India’s army of gold refiners faces new competition

India’s army of gold refiners faces new competition

Gold refining has a long history in Satish Pratap Salunke’s family.

Following in the footsteps of his father and grandfather, he and his business collect scrap gold from goldsmiths, melt it down and sell it back to goldsmiths in the form of gold bars.

He has two refineries, one in Kochi in the southern state of Kerala and the other in Tiruchirappalli in Tamil Nadu. Relatives have refineries elsewhere in southern India.

“Every day of my refining, on average, I melt two to three kilograms of gold,” he said.

Almost every city in India will have at least one small refinery similar to the one operated by Mr. Salunke. It is known as the “unorganized” refining sector, which distinguishes it from the large refiners that make gold bars and coins from imported, unrefined gold.

It is estimated that, in total, Indian households hold a massive 25,000 tonnes of gold, and some of it is always available for sale, especially when gold prices are high or the economy is bad and people want to accumulate cash.

Goldsmiths can process the returned gold themselves but will often use a small refiner that will turn the gold back into bars.

Mr Salunke said local jewelers like to deal with small refiners like him, because they work quickly and are happy to accept cash.

“Most jewelers prefer to buy gold from us, because we are based in each city with a small unit. A jeweler can take back his pure gold in a few hours, unlike a big refiner that will take days to refine the recycled gold.”

According to the World Gold Council, of the 900 tonnes of gold refined in India in 2023, 117 will come from recycled sources.

But the recycling market is being watched by India’s big industrial gold refiners.

They have grown in recent years, driven by favorable import duties on their main source of gold Рimported, unrefined gold known as gold doré.

Between 2013 and 2021, India’s large-scale refineries increased their capacity from 300 to 1,800 tonnes of gold per year.

But it is difficult for them to import enough unrefined gold to keep their refineries running. In fact, less than 50% of their refining capacity is used, according to Harshad Ajmera, secretary of the Gold and Mint Refiners Association.

Therefore, large refiners have opened scrap collection centers in large cities, hoping to collect unwanted gold and turn it into high-quality bars.

“Currently most of the gold recycling is done by the unorganized sector [small refiners] – that needs to change,” said Mr Ajmera.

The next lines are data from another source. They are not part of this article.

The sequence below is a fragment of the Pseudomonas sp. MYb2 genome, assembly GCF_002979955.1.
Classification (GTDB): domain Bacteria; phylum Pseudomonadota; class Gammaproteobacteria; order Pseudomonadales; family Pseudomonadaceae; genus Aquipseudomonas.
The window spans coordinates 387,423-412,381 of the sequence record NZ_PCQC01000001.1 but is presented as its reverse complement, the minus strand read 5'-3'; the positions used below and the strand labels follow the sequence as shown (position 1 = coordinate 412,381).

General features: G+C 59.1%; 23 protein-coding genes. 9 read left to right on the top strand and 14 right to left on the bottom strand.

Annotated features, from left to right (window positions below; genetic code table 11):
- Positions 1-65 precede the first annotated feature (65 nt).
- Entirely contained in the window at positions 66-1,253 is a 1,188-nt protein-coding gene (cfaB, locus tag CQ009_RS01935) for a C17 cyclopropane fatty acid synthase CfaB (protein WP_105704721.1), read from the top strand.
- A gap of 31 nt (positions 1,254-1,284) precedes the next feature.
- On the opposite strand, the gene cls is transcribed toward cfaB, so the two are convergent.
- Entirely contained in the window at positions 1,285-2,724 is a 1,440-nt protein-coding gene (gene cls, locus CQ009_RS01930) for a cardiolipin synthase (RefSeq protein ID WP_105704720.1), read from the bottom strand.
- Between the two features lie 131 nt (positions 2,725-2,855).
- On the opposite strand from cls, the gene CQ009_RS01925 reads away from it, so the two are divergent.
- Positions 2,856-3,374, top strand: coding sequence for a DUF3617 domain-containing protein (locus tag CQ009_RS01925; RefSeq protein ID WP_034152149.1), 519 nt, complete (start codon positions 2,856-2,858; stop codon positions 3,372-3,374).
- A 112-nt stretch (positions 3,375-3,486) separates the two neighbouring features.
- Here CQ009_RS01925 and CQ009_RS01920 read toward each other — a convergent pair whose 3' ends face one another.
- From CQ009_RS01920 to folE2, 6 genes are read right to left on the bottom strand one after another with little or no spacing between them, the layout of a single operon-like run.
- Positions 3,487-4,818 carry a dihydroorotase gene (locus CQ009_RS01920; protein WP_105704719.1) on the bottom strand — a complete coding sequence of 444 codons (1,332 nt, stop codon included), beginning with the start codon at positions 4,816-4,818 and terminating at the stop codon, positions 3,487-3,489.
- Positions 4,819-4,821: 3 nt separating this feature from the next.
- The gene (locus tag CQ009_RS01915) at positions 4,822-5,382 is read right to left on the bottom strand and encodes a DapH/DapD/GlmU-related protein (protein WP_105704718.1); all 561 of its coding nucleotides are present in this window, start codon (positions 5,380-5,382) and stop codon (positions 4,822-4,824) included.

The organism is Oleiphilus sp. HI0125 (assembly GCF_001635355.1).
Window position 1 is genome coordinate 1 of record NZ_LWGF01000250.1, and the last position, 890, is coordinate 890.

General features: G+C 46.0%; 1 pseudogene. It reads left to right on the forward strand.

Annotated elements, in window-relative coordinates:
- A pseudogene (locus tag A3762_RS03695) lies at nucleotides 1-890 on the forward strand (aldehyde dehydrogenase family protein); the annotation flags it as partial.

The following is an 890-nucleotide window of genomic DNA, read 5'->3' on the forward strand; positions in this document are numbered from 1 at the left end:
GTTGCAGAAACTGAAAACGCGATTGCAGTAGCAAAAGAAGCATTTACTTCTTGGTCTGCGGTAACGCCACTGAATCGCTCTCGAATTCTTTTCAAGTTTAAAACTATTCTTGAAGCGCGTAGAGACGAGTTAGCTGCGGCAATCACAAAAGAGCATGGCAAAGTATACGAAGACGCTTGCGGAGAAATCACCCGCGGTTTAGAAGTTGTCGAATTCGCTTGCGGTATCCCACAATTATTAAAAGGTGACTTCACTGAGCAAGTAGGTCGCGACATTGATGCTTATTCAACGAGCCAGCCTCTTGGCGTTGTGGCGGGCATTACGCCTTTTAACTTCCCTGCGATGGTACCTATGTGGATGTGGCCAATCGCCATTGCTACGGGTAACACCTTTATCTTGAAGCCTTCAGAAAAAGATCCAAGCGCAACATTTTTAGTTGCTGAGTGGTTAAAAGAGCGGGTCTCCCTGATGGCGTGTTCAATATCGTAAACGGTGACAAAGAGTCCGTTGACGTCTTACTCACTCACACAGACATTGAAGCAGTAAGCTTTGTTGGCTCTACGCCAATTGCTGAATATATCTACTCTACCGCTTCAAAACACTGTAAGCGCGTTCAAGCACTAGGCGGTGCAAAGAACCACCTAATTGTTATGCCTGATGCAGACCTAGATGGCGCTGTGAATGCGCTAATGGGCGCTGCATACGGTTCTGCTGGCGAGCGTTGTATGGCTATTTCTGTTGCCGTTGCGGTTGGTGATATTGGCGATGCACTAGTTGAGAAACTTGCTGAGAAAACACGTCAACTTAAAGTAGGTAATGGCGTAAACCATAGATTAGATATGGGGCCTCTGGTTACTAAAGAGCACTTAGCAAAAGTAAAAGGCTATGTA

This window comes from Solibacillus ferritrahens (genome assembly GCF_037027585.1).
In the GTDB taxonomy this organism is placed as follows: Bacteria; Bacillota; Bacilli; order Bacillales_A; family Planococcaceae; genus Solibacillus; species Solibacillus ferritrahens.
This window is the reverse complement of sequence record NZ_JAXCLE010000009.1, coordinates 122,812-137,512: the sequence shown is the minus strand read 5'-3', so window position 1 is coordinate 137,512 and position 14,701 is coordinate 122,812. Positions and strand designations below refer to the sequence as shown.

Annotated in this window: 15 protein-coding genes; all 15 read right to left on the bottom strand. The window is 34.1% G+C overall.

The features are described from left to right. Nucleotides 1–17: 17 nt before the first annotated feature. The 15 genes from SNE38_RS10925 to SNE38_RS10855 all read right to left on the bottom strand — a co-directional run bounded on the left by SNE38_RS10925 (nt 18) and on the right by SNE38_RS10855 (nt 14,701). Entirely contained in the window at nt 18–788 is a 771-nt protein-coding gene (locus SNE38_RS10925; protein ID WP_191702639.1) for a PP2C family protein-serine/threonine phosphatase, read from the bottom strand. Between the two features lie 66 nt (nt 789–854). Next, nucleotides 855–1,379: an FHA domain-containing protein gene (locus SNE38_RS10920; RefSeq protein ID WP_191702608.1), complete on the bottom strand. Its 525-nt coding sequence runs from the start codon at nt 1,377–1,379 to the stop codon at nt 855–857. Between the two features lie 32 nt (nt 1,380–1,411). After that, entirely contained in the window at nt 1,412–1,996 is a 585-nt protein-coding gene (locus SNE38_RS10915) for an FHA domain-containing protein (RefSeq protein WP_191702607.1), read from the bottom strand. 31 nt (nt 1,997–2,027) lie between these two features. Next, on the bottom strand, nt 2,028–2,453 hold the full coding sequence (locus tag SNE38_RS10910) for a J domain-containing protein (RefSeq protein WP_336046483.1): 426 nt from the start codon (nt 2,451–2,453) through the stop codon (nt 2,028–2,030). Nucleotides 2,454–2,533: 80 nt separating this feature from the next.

He wants India to become a global hub for gold refining, which means importing more unrefined gold and for big firms to take over more gold recycling.

“Switzerland is the largest gold refinery and transit hub in the world. We want India to be in the same position,” said Mr. Ajmera.

CGR Metalloys is one of India’s leading gold refiners, refining approximately 150 tonnes of gold per year.

Like other big players, it has the latest equipment for gold smelting and refining, which is said to be better for the environment and can guarantee the purity of its gold to a very high level.

“Refined bullion is analyzed to the highest level of precision, on various gold assay methods,” said James Jose, managing director at CGR.

It has opened three gold recycling centers in the state of Kerala.

“Indian refineries have huge capacity… we have huge overheads. So setting up a collection center will increase the flow of scrap gold. This will help increase my production by 30% to 40%,” said Mr Jose.

In recent years, the government has become increasingly involved in the refining industry. In 2020, the Bureau of Indian Standards (BIS) introduced various standards for gold bars including purity, weight, marks and dimensions.

BIS approved refiners can sell their bars to the commodity market.

“The industry is gradually moving towards greater organization and efficiency, led by refineries licensed by the Bureau of Indian Standards, which set a trusted benchmark for refined gold products, which will make India a global hub,” said Somasundaram. PR, chief executive of the World Gold Council of India.

Some figures show that smaller filters are losing ground. According to consultancy Metals Focus, in 2015 between 70 and 75% of the recycling industry was unorganized; by 2021 has dropped to between 60 and 65%.

The measures taken by the big recycling firms are of little concern to Mr Salunke – he says he knows his customers.

“Local gold sellers are not willing to pay the high recycling costs beyond what we charge,” he said.

And, like other small refiners, Mr. Salunke has also invested in modern refining technology.

“The gold we recycle is as pure as the gold recycled by an organized refinery,” said Mr Salunke. “Now we have testing facilities to check purity, so it would be wrong to say we can’t refine gold into its purest form.”

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